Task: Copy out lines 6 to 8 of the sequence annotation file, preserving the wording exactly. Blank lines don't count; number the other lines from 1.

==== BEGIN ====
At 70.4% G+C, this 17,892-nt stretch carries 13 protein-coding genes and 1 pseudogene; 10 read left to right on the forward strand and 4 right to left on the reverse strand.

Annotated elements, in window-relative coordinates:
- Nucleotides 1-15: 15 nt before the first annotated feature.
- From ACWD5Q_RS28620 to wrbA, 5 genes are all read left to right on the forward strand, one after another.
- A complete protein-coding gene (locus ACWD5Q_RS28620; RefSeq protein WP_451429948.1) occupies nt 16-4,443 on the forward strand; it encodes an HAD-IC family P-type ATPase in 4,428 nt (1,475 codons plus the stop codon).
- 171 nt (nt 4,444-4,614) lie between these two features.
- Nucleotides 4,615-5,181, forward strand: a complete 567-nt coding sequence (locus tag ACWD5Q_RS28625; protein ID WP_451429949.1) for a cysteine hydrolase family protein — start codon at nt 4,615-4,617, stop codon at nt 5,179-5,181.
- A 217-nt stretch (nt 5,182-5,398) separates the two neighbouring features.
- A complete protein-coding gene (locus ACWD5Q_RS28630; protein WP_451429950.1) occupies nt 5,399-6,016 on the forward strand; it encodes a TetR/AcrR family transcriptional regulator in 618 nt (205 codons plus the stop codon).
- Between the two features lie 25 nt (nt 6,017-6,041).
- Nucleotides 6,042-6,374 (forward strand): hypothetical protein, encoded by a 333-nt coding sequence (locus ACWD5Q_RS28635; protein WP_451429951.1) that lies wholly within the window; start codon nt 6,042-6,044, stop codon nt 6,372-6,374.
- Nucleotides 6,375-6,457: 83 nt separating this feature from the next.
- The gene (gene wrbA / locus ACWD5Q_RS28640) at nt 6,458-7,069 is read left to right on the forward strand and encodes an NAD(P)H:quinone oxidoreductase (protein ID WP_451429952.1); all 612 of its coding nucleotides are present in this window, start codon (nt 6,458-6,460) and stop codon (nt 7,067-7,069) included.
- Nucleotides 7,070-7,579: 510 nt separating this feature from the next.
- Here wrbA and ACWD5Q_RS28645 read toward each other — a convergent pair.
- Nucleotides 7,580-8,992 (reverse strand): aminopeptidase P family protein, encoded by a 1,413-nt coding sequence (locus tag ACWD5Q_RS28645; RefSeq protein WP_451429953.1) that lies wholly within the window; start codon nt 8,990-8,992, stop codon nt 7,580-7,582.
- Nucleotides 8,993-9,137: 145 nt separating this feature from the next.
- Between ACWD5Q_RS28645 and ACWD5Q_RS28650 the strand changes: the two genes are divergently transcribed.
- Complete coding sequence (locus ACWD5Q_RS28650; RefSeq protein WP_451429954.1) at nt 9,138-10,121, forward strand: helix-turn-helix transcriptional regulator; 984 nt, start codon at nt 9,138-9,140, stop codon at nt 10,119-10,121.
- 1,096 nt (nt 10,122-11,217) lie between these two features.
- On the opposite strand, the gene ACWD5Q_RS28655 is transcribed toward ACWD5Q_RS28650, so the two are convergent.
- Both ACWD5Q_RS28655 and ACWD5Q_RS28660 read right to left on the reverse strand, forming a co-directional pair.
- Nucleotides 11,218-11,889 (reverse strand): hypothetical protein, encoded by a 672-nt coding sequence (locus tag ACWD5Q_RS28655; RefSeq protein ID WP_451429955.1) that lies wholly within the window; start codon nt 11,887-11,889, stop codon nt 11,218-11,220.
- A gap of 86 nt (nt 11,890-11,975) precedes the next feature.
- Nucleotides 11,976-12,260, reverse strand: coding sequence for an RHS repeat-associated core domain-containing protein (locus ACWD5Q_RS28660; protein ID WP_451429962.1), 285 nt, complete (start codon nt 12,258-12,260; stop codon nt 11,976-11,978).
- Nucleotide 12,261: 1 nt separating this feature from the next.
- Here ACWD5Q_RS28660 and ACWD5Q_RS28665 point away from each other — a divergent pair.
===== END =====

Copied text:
- 171 nt (nt 4,444-4,614) lie between these two features.
- Nucleotides 4,615-5,181, forward strand: a complete 567-nt coding sequence (locus tag ACWD5Q_RS28625; protein ID WP_451429949.1) for a cysteine hydrolase family protein — start codon at nt 4,615-4,617, stop codon at nt 5,179-5,181.
- A 217-nt stretch (nt 5,182-5,398) separates the two neighbouring features.